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Pentazocine Hydrochloride and Acetaminophen

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Overview

What is Pentazocine Hydrochloride and Acetaminophen?

Pentazocine Hydrochloride and Acetaminophen Tablets are a combination of pentazocine hydrochloride, USP, equivalent to 25 mg base and acetaminophen, USP, 650 mg.

Pentazocine is a member of the benzazocine series (also known as the benzomorphan series).  Chemically, pentazocine is (2R*,6R*,11R*)1,2,3,4,5,6-hexahydro-6,11-dimethyl-3-(3-methyl-2-butenyl)-2,6-methano-3-benzazocin-8-ol, a white, crystalline substance soluble in acidic aqueous solutions, and has the following structural formula:

CHNO HCl                                                                                                  M.W. 321.88

Chemically, acetaminophen is Acetamide, -(4-hydroxyphenyl)-, and has the following structural formula:

CHNO                                                                                                           M.W. 151.16

Pentazocine is an analgesic and acetaminophen is an analgesic and antipyretic.

Inactive ingredients: colloidal silicon dioxide, FD&C Blue # 1 aluminum lake, microcrystalline cellulose, sodium lauryl sulfate, sodium starch glycolate, and stearic acid.



What does Pentazocine Hydrochloride and Acetaminophen look like?



What are the available doses of Pentazocine Hydrochloride and Acetaminophen?

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What should I talk to my health care provider before I take Pentazocine Hydrochloride and Acetaminophen?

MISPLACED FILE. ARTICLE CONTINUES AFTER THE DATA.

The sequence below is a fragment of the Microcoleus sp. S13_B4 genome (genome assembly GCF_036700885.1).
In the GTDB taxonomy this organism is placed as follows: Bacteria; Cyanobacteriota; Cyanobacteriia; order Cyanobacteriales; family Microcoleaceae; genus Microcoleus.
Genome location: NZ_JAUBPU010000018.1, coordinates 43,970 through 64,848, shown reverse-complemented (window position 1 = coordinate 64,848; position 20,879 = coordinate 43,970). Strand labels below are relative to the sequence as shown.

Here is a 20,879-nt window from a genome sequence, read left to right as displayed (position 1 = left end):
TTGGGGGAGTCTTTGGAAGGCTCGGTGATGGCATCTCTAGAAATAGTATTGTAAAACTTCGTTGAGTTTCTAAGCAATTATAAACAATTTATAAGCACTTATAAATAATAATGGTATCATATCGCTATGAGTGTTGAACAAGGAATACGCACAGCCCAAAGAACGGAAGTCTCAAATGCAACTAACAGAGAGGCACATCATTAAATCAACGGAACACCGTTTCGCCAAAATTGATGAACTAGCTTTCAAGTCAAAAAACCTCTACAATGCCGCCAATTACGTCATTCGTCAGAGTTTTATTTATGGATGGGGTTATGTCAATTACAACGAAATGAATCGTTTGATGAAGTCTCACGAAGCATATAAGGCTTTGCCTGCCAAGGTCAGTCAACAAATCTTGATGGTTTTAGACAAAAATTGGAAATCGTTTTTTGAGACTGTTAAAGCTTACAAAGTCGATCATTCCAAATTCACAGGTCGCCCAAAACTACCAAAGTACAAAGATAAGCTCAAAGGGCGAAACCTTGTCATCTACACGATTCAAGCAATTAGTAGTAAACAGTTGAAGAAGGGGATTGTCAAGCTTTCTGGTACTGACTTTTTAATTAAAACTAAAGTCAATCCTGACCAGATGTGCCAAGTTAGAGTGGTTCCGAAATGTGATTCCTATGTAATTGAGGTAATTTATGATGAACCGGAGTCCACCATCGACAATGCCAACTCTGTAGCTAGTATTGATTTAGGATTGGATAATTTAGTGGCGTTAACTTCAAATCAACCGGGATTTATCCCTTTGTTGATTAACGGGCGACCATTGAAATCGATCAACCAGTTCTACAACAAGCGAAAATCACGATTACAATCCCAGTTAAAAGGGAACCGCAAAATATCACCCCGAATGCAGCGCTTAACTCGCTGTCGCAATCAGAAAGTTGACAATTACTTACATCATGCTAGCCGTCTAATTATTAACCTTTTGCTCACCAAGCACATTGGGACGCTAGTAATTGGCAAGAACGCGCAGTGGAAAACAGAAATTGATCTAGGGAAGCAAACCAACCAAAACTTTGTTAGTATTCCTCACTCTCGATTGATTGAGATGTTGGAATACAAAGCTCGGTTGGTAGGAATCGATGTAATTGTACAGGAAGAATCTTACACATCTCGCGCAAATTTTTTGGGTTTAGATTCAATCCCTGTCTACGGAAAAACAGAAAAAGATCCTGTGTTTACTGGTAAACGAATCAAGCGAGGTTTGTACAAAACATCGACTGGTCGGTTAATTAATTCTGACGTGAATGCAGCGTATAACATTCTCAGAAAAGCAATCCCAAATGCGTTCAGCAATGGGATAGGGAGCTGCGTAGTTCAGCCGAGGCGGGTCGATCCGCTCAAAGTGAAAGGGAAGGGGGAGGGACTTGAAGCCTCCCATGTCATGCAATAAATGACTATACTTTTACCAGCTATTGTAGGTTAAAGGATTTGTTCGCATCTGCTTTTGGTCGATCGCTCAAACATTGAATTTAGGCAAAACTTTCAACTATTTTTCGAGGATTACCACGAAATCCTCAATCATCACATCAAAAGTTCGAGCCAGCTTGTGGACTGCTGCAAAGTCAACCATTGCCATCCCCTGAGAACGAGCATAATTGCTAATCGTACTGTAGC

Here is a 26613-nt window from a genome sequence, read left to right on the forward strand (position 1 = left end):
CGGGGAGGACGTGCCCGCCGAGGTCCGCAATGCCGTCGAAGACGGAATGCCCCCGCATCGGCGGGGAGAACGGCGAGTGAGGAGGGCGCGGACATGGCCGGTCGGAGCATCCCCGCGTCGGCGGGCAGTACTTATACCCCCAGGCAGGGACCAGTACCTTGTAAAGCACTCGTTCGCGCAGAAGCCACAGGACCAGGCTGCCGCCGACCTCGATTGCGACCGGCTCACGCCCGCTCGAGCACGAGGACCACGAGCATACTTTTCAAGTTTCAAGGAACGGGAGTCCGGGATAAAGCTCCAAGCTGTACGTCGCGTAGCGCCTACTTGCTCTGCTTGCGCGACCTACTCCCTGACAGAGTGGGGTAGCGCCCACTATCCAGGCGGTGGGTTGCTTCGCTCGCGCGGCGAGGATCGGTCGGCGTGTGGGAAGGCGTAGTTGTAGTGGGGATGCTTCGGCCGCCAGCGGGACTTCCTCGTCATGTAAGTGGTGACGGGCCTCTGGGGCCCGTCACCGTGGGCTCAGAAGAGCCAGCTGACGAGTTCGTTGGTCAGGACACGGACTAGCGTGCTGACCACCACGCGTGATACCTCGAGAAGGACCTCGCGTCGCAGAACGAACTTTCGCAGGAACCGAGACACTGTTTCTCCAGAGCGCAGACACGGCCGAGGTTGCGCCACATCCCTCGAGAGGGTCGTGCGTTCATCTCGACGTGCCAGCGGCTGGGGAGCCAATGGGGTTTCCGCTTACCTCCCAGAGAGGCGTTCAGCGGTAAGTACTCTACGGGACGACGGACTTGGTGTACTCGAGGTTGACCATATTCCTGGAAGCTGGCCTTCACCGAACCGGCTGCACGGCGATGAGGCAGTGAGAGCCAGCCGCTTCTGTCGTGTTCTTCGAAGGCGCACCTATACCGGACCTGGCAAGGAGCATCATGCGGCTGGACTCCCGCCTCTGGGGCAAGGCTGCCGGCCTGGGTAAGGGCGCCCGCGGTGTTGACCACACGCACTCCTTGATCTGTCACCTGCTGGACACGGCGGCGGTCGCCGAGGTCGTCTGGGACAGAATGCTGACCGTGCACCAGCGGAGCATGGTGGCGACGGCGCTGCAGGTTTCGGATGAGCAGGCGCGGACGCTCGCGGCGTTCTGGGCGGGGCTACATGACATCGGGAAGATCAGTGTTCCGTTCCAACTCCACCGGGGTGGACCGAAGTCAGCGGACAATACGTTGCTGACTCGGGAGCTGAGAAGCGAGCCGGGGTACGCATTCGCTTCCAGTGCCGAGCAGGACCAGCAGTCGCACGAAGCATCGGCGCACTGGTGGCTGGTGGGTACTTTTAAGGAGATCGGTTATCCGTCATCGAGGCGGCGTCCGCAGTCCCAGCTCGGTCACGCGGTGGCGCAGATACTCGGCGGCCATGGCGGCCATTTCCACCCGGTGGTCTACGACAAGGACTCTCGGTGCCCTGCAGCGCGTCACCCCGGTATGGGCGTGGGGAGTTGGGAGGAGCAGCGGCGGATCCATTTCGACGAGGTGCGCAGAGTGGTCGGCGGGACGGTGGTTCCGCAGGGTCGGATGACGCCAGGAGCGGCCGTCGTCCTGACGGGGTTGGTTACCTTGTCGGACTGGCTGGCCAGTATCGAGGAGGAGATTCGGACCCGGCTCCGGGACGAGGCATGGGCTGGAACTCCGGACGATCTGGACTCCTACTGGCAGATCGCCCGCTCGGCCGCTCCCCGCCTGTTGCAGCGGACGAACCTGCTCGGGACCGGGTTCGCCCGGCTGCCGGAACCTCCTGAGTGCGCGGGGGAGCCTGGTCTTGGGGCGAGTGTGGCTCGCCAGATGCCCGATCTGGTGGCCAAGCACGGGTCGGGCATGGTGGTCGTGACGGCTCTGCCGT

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How should I use Pentazocine Hydrochloride and Acetaminophen?

Pentazocine Hydrochloride and Acetaminophen Tablets are indicated for the relief of mild to moderate pain.

Adult

The usual adult dose is 1 caplet every 4 hours as needed for pain relief, up to a maximum of 6 caplets per day.

Discontinuation 

Due to the potential for withdrawal symptoms associated with abrupt discontinuation, consideration should be given to tapering patients off pentazocine hydrochloride and acetaminophen tablets after prolonged periods of treatment with pentazocine hydrochloride and acetaminophen tablets (See , ).


What interacts with Pentazocine Hydrochloride and Acetaminophen?

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What are the warnings of Pentazocine Hydrochloride and Acetaminophen?

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What are the precautions of Pentazocine Hydrochloride and Acetaminophen?

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What are the side effects of Pentazocine Hydrochloride and Acetaminophen?

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What should I look out for while using Pentazocine Hydrochloride and Acetaminophen?

Pentazocine hydrochloride and acetaminophen tablets are contraindicated in patients who are hypersensitive to either pentazocine or acetaminophen.

Hepatotoxicity

Pentazocine hydrochloride and acetaminophen tablets contain acetaminophen and pentazocine hydrochloride. Acetaminophen has been associated with cases of acute liver failure, at times resulting in liver transplant and death. Most of the cases of liver injury are associated with the use of acetaminophen at doses that exceed 4000 milligrams per day, often involve more than one acetaminophen-containing product. The excessive intake of acetaminophen may be intentional to cause self-harm or unintentional as patients attempt to obtain more pain relief or unknowingly take other acetaminophen-containing products.

The risk of acute liver failure is higher in individuals with underlying liver disease and in individuals who ingest alcohol while taking acetaminophen.

Instruct patients to look for acetaminophen or APAP on package labels and not to use more than one product that contains acetaminophen. Instruct patients to seek medical attention immediately upon ingestion of more than 4000 milligrams of acetaminophen per day, even if they feel well.

Hypersensitivity/anaphylaxis